If 2012 was the Year of the Paywall for American newspapers, 2013 is turning into the Year of Paywall Tinkering.
Last month, it was The New York Times that announced it planned to diversify its digital subscription model with a set of lower- and higher-priced offerings — “to use a wider family of New York Times products to reach new customers,” as NYT Co. CEO Mark Thompson put it. And there was the Orange County Register offering up its own unique spin on a hard paywall.
The latest newspaper to tweak its model is The Dallas Morning News. The Texas paper debuted its paywall in March 2011, a hair before the Times, and it was on the harder end of the paywall spectrum — no meter, with content sharply divided into available-to-all and available-to-subscribers tranches.
But now the Morning News plans to tinker with that paywall to try to capture a larger readership. Publisher Jim Moroney says the company is exploring its options — including adding a meter that would allow for a limited number of free stories, creating specialized tiers of digital access to Dallasnews.com, or creating time-limited access to the site, like a 24-hour pass.
“We didn’t really give people enough reasons to subscribe digitally. We made it too hard for them to subscribe digitally. We didn’t market it hardly at all,” Moroney told me.
Moroney wouldn’t go into specifics on what the new model would look like, only to say they want to launch the new system later this year that would be a “greatly improved, metered paid-access model that is much more consumer friendly in every way.”
Last week A.H. Belo, parent company of the Morning News, announced that digital revenue had increased 12 percent — that includes both advertising and marketing services — for the first quarter of 2013 over 2012. (At the Morning News, the numbers were better — up 31.7 percent.) Meanwhile, circulation revenue at both A.H. Belo and the Morning News was down 7 percent. (The quarterly report did not break out digital circulation revenue from print.)
That dropping circulation number might be why the Morning News, much like the Times, is now trying to develop additional access options to gather up nonsubscribers. But Moroney says the reasons for diversifying the digital model have become more complex. Before, papers like the Morning News thought they had to bundle digital access with the paper to stop print readers from flocking to the web for free news, Moroney said. The reality is that a certain base of newspaper readers are going to subscribe regardless, he said. “The research we did said our core print subscribers do not consider all-digital access as a substitute for print,” he said. “They see it as an add-on.”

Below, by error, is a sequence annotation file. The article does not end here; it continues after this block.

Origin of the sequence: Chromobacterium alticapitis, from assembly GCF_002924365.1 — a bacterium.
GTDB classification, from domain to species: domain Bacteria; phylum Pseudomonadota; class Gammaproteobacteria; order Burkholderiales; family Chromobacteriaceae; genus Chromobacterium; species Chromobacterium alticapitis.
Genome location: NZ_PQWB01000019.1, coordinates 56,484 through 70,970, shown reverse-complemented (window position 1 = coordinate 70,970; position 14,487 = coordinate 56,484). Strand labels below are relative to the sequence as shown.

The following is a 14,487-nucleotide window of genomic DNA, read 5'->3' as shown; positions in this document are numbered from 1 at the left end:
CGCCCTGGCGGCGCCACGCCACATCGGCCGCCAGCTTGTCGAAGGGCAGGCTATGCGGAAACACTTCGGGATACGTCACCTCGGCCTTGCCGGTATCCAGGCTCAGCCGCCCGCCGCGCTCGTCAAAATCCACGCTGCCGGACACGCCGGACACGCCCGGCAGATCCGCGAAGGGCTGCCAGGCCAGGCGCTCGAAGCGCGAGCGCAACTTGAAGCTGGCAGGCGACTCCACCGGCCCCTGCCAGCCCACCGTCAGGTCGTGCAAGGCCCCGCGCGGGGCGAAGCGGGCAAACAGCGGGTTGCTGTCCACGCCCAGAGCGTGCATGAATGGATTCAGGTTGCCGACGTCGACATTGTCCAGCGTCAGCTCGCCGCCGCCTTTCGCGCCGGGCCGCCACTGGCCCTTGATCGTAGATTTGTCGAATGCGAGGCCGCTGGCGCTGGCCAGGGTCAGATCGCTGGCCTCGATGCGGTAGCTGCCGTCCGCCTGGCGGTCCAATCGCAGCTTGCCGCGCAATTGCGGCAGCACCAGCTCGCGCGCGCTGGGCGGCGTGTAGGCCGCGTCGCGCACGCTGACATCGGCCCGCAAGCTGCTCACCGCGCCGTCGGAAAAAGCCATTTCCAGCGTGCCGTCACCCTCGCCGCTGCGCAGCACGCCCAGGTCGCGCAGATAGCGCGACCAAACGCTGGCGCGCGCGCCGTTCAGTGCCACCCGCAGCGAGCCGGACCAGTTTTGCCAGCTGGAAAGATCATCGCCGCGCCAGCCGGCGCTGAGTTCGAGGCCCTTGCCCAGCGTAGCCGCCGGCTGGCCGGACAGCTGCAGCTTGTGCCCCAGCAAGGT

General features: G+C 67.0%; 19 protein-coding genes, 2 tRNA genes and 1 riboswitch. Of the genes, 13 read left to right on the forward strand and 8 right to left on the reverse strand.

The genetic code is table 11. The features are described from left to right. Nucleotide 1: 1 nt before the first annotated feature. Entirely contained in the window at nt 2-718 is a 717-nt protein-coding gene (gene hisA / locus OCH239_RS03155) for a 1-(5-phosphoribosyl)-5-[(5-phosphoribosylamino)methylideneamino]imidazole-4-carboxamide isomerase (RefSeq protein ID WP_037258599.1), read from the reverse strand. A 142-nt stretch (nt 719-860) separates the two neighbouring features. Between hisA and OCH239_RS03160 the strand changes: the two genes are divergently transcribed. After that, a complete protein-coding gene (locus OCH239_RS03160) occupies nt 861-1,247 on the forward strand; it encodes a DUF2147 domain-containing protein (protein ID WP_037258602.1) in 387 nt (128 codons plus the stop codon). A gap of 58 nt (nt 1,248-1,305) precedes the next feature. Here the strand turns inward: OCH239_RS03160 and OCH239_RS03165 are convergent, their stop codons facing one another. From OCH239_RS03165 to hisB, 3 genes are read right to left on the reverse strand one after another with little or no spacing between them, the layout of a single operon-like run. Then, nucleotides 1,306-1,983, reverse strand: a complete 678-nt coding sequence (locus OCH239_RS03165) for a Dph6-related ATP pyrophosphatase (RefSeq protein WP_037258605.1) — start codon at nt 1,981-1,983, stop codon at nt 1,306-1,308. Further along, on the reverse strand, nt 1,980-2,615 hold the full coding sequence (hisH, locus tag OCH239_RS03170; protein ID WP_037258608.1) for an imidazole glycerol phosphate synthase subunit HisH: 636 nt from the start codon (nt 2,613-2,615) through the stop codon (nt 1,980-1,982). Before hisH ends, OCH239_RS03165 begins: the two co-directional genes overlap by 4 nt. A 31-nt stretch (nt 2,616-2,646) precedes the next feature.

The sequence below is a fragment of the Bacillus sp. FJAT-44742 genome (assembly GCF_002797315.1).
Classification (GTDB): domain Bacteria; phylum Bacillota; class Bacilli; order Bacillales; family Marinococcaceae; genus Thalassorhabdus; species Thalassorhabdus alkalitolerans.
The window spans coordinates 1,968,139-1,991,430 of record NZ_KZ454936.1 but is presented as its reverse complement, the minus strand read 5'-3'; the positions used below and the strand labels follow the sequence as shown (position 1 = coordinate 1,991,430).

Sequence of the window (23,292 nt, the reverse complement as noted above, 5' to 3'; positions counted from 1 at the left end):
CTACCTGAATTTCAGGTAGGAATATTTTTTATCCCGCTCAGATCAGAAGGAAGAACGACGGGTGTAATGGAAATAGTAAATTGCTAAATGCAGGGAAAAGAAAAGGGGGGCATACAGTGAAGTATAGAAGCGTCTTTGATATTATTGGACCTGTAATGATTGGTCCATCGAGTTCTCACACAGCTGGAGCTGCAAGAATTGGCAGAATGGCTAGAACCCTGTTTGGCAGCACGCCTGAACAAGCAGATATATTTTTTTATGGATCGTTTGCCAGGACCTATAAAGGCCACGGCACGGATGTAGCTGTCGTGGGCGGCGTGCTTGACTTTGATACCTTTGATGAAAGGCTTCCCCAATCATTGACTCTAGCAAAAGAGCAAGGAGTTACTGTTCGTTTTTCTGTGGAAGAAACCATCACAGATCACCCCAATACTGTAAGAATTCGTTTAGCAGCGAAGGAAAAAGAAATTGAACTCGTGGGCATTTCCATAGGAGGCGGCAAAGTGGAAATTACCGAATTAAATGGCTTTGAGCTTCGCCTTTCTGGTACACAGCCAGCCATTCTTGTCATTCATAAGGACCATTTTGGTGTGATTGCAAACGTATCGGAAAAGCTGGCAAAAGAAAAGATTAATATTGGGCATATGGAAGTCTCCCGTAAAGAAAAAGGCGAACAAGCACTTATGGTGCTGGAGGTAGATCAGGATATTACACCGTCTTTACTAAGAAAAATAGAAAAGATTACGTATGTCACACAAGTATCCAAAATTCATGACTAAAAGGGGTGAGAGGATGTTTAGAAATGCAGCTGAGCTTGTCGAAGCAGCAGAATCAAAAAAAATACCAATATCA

That research, Moroney said, indicated that 85 percent of the Morning News print-only subscribers want access to digital on top of their daily paper. Through bundling digital and print access, and price increases in print since 2008, Moroney said the company has pushed out marginal subscribers, leaving a dedicated “hard-core” base of subscribers. The task now is to tap into a broader audience of people who want digital-only access to the Morning News, he said. “The question is, again: Are there people who have no interest in the newspaper who are willing to pay you to access what you publish digitally?” Moroney said.
While the Morning News wants to increase revenues through the subscription model, the company clearly recognizes that digital circulation alone won’t be enough to support a media company. In the last two years the Morning News has either acquired or launched a handful of digital businesses, including 508 Digital, the marketing services firm designed for local businesses; Pegasus News, a local entertainment and news site; and Speakeasy, a social marketing and events agency.
The overall goal, Moroney said, is transitioning from an advertising-dependent model to a consumer-supported business. It’s a trend the rest of the industry has been moving towards. Moroney says they expect the revenue generated by new businesses will offset the projected decreases in print advertising revenue in 2013. Even as those new endeavors help lift the bottom line for the Morning News, Moroney said it remains important that each business remain separate and distinct in order to grow. In other words, just because money is coming through other doors at the company doesn’t mean the news division is any less important — or has any less of the pressure to be self sufficient.
“I believe that the survival of our business is predicated on one thing: the ability for me to publish a sufficient amount of relevant, unique content that the consumer can’t get anywhere else,” Moroney said.
Photo of the Rock of Truth (Dallas Morning News HQ) by kthread used under a Creative Commons license.
Learn more about Dallas Morning News